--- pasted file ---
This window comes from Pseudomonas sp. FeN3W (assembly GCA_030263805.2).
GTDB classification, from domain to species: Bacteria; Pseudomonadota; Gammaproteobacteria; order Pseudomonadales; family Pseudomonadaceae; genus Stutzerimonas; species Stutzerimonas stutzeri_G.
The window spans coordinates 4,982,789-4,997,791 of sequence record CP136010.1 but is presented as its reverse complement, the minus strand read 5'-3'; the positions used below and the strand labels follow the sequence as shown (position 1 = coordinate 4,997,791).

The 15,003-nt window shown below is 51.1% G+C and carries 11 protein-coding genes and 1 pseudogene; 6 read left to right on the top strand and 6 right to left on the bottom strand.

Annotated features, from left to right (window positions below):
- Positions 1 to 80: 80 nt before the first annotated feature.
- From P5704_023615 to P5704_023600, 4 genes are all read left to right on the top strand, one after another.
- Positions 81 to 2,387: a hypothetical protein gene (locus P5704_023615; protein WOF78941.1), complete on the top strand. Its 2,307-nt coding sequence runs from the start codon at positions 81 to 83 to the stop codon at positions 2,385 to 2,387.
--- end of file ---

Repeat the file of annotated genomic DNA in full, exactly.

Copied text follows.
This window comes from Pseudomonas sp. FeN3W (assembly GCA_030263805.2).
GTDB classification, from domain to species: Bacteria; Pseudomonadota; Gammaproteobacteria; order Pseudomonadales; family Pseudomonadaceae; genus Stutzerimonas; species Stutzerimonas stutzeri_G.
The window spans coordinates 4,982,789-4,997,791 of sequence record CP136010.1 but is presented as its reverse complement, the minus strand read 5'-3'; the positions used below and the strand labels follow the sequence as shown (position 1 = coordinate 4,997,791).

The 15,003-nt window shown below is 51.1% G+C and carries 11 protein-coding genes and 1 pseudogene; 6 read left to right on the top strand and 6 right to left on the bottom strand.

Annotated features, from left to right (window positions below):
- Positions 1 to 80: 80 nt before the first annotated feature.
- From P5704_023615 to P5704_023600, 4 genes are all read left to right on the top strand, one after another.
- Positions 81 to 2,387: a hypothetical protein gene (locus P5704_023615; protein WOF78941.1), complete on the top strand. Its 2,307-nt coding sequence runs from the start codon at positions 81 to 83 to the stop codon at positions 2,385 to 2,387.